The average American throws out 70 pounds of clothing every year. A staggering 85% ends up in a landfill. Here’s why you should recycle all textiles.
Even a worn T-shirt can have a second life if you donate it to an organization like Goodwill or put it in a textile recycling bin in your town, says Eric Stubin, chairman of the Council for Textile Recycling. “People tell me, 'Oh, I had a towel with a hole in it or a sock with a hole in it. I thought I had to throw it out.' They don't realize that is still useful. Worn or torn is the message we're trying to get out."
Eric is president of a third-generation family recycling business, Trans-Americas Trading Co., which processes 16 million pounds of clothing annually. Sorting the vast quantities of clothes he collects is the key to profits. Should an item be cut up for an industrial wipe? Does it have the right brand and the right colors to sell in Africa, Asia, Central or South America?
His skilled sorters go through the textiles and assign them one of these four fates:
- 45% are resold to secondhand clothing dealers, primarily in foreign markets.
- 30% is cut up for the rags or wipes that are used by bartenders, auto mechanics, painters and a multitude of industrial workers.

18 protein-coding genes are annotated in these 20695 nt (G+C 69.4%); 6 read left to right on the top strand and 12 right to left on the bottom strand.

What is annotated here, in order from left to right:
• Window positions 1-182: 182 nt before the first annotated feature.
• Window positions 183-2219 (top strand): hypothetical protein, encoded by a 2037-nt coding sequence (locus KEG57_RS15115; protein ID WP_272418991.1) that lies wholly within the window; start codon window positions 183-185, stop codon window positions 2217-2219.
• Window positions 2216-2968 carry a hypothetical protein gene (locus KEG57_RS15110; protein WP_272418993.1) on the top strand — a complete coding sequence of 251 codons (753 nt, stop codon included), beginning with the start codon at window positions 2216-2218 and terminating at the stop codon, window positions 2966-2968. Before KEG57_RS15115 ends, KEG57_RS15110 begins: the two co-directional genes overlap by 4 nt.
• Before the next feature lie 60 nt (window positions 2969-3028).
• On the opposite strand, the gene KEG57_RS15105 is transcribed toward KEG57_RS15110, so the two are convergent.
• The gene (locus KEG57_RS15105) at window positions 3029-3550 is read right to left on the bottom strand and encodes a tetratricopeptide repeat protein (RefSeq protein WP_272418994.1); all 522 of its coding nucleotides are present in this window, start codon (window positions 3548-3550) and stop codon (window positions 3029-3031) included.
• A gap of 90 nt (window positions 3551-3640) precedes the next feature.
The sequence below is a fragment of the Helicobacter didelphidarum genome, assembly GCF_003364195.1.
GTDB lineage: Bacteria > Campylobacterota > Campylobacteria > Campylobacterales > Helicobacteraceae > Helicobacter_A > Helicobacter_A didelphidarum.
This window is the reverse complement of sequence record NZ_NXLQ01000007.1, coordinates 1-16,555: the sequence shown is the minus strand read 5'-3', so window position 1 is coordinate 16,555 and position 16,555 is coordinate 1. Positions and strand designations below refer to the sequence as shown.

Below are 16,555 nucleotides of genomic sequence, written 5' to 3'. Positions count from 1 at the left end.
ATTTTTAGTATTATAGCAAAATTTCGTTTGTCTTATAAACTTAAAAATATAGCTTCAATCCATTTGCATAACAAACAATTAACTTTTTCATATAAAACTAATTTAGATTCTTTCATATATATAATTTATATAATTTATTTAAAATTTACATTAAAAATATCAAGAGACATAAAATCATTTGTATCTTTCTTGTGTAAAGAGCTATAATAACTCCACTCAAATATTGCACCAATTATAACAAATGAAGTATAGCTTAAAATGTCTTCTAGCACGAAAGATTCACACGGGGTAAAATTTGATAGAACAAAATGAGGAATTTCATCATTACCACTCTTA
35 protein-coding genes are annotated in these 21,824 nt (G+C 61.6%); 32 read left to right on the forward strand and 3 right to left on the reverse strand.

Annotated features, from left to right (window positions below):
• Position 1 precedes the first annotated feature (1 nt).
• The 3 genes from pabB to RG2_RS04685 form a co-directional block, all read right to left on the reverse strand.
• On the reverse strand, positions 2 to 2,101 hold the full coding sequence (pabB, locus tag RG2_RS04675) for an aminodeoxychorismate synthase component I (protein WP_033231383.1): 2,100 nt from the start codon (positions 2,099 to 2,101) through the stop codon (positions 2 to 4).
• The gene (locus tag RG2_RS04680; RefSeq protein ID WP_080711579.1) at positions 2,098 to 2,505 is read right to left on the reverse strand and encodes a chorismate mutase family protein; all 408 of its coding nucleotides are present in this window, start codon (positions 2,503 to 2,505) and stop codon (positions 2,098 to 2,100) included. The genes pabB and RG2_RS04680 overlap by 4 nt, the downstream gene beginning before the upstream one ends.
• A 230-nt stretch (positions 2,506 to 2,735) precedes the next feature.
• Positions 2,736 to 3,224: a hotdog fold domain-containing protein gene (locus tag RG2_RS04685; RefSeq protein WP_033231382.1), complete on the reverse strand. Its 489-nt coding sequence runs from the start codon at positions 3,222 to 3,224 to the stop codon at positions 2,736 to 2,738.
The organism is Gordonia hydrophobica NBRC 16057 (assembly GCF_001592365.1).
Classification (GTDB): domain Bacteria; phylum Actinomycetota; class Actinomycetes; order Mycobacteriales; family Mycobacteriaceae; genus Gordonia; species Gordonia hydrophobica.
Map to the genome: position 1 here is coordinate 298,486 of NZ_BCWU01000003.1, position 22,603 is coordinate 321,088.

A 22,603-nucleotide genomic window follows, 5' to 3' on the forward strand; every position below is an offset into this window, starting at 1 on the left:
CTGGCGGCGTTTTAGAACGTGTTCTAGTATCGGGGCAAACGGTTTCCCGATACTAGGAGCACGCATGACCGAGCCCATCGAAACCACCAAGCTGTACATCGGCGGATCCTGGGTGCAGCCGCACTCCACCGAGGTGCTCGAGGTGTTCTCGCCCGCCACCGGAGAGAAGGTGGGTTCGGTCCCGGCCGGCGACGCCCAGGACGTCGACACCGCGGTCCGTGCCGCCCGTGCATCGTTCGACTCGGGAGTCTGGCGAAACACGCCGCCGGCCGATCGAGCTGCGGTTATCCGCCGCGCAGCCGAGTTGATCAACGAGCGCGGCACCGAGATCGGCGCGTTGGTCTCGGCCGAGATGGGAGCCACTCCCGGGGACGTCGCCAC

- 20% is shredded for carpet padding, acoustical tiles, car sound dampening, denim insulation, recycled fiber for clothing and more.
- 5% is waste.
In the United States, the reuse market for secondhand clothes is small. Charities like Goodwill are only able to sell 20% of the donations they receive. That means 80% of the items received are shipped to textile recyclers. That arrangement generates revenue for the charities—and keeps textiles out of the landfill.
Textile Recycling Tips
Donate all textiles—worn, torn or stained—including shoes, belts, linens, towels, accessories, curtains, stuffed animals, ties, undergarments, purses, pillows, pet beds and pet
Do not donate anything that is mildewed or covered with paint or chemicals.
Be aware that drop boxes that cite organizations like "Fight Crime" or "Stop Child Abuse" are often not owned by charities but rather by private companies that recycle textiles for profits.